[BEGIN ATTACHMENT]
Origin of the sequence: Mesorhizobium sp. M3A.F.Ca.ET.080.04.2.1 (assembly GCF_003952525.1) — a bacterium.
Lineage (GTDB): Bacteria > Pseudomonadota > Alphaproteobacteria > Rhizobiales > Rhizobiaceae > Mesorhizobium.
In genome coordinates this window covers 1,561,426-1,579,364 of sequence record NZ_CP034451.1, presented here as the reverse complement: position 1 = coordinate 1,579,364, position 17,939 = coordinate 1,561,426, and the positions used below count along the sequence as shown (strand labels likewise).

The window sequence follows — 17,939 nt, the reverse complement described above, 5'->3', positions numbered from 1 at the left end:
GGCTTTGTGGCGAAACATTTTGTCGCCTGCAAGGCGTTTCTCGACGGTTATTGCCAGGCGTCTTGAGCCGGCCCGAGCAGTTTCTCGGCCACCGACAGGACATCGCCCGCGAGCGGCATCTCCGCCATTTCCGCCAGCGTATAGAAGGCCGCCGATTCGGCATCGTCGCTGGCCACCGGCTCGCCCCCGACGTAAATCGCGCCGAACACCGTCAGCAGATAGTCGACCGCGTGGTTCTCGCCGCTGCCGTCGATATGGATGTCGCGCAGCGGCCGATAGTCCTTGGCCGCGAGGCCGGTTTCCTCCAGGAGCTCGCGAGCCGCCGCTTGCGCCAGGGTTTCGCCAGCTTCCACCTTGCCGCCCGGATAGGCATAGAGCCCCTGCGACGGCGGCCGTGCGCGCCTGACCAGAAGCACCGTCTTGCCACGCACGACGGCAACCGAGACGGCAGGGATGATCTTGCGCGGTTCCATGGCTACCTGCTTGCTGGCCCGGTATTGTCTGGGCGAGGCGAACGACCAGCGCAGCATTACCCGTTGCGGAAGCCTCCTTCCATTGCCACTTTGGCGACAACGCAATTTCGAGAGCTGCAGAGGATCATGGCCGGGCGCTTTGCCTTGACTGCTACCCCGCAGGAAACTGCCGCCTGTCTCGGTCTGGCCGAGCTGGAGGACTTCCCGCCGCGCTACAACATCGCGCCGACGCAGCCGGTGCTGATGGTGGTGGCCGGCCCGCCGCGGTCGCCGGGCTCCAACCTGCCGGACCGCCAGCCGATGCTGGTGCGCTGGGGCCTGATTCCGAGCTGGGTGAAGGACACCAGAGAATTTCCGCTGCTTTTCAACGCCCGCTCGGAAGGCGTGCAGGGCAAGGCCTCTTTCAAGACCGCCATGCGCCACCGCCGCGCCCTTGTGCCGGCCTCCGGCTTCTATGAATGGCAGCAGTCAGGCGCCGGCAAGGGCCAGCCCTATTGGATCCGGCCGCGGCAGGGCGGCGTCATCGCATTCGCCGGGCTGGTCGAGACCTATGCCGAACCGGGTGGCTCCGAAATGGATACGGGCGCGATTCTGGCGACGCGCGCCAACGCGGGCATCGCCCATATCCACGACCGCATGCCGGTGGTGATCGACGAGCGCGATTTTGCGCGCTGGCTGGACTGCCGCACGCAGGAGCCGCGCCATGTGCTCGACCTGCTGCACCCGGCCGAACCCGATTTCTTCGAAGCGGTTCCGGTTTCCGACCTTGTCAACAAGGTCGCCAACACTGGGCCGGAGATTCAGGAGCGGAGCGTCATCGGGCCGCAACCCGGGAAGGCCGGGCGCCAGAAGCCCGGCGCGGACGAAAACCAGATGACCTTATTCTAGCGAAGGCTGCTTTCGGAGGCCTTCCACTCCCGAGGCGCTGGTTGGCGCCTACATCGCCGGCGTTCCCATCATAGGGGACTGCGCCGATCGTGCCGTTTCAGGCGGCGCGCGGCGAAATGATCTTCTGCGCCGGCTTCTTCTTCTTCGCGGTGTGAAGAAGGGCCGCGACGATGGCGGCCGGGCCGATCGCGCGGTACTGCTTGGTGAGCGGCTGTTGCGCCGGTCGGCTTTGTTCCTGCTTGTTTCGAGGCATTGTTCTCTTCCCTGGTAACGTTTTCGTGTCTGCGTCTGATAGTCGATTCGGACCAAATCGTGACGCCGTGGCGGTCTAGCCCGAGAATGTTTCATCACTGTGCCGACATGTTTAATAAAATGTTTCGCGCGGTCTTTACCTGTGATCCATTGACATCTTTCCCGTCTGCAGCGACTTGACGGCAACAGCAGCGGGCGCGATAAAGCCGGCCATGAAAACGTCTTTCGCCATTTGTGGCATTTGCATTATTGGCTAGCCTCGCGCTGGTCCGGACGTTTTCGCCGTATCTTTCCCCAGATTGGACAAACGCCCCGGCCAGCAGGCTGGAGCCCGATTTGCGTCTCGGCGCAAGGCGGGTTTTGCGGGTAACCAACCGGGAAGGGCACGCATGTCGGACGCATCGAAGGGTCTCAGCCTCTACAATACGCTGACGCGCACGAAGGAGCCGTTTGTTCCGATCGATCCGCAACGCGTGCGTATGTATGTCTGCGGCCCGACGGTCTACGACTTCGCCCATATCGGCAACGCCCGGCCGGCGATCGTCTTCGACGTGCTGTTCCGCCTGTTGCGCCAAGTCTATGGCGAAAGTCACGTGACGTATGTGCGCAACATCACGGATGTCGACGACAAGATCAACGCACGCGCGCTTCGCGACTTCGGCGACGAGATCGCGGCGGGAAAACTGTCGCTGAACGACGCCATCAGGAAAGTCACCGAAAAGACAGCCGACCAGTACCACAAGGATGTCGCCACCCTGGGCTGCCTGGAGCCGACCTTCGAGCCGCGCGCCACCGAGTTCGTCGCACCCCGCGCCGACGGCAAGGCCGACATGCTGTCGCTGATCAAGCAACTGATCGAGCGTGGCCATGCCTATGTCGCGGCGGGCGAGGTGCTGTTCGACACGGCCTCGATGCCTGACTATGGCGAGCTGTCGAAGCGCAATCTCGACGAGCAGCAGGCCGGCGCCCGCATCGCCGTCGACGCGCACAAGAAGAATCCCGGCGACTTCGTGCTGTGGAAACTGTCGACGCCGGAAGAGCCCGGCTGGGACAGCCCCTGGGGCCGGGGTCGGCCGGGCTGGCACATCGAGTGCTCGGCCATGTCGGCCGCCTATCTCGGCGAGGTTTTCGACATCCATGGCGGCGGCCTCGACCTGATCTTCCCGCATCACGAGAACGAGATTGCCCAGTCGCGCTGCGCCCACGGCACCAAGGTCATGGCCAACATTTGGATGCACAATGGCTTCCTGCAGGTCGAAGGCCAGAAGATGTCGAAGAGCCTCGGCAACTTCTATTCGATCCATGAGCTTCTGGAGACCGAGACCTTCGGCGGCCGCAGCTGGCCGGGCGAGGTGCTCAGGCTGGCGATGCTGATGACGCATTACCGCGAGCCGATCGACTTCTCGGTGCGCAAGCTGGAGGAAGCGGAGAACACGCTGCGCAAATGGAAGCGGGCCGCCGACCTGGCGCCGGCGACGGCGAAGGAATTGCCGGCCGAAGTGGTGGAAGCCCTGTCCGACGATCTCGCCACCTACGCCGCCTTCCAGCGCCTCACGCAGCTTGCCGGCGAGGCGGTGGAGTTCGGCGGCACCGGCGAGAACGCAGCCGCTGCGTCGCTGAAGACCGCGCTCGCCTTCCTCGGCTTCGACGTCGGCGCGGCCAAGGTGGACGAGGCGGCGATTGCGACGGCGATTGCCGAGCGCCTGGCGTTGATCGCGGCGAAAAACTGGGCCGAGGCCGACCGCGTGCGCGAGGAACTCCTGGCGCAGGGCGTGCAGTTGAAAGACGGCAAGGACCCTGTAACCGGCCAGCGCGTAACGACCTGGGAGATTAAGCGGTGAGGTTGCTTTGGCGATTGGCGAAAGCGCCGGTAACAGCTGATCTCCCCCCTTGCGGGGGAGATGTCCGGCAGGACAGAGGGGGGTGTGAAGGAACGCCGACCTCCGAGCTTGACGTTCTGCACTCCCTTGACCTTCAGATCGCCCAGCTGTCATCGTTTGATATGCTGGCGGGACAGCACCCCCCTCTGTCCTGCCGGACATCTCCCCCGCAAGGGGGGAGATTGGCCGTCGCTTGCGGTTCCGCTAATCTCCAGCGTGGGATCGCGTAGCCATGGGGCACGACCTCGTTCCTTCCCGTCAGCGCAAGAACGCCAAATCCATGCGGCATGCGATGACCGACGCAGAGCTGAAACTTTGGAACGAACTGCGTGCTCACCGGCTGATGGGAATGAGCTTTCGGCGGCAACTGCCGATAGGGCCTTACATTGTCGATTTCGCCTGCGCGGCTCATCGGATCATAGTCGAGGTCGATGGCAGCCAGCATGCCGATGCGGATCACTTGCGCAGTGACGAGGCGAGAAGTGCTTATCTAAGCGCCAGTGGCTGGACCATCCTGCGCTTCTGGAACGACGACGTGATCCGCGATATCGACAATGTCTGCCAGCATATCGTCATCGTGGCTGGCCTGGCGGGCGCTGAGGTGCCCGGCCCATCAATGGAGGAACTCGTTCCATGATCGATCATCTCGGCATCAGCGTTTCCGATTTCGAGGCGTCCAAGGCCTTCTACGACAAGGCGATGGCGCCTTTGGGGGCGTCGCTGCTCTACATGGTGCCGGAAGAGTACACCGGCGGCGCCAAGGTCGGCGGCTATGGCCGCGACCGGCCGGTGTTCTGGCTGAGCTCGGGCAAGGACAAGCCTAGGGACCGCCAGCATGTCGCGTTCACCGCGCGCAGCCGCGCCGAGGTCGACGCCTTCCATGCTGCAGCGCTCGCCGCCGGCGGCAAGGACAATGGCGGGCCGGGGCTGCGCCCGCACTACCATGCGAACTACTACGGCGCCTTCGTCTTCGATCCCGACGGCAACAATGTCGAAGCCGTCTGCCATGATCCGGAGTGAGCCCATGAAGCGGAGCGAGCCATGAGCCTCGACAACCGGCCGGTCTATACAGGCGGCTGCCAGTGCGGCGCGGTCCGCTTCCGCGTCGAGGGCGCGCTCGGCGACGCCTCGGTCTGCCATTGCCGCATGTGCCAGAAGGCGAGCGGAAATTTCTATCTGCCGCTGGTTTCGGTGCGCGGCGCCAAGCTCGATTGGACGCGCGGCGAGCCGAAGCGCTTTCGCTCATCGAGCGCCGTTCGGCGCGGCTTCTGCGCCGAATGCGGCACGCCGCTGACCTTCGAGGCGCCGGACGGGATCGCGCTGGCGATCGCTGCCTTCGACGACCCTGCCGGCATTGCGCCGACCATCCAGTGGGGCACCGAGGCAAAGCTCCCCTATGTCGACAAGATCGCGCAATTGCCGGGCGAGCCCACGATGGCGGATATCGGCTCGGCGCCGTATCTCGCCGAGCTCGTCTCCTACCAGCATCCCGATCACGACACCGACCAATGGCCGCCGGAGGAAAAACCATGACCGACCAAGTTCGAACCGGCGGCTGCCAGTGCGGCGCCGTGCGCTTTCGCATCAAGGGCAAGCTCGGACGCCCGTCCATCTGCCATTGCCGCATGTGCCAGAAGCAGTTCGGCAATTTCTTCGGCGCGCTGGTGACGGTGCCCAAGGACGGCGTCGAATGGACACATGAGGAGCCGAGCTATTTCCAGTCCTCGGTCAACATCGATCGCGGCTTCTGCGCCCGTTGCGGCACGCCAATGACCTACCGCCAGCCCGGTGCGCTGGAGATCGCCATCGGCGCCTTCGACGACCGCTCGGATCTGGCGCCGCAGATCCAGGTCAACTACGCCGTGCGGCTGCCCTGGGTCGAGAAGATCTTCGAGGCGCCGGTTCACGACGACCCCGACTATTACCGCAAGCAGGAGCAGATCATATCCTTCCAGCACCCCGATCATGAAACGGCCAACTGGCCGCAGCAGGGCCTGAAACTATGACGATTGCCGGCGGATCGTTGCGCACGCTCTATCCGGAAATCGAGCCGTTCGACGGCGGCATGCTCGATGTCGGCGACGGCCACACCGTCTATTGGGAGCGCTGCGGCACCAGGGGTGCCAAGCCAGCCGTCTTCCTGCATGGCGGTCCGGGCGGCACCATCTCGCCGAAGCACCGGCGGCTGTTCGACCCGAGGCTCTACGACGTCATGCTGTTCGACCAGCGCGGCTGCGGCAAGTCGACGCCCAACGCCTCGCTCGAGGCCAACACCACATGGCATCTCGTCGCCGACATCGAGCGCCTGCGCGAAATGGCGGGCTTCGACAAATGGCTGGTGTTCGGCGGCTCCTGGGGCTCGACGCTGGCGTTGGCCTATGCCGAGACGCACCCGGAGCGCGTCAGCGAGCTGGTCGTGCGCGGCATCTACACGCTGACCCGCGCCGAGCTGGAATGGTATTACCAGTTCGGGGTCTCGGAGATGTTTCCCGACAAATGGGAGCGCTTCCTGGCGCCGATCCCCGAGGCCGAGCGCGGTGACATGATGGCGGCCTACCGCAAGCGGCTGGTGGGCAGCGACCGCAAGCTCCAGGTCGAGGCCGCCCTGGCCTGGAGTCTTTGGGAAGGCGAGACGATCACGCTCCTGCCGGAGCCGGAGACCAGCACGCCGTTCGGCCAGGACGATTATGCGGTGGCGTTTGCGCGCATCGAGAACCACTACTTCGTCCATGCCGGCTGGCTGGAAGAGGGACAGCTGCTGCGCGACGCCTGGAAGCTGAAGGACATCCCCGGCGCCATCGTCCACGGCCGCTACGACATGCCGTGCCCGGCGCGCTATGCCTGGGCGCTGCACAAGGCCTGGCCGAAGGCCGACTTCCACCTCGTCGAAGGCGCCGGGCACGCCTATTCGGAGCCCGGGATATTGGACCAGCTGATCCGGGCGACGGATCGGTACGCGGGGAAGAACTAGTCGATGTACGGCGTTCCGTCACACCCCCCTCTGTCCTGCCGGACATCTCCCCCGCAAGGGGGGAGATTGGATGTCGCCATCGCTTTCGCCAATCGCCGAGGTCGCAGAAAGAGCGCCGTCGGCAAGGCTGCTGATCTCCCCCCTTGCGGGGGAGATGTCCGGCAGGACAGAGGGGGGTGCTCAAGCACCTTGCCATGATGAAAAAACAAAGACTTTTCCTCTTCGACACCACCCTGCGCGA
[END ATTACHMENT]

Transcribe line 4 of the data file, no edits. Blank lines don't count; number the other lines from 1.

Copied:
The window sequence follows — 17,939 nt, the reverse complement described above, 5'->3', positions numbered from 1 at the left end: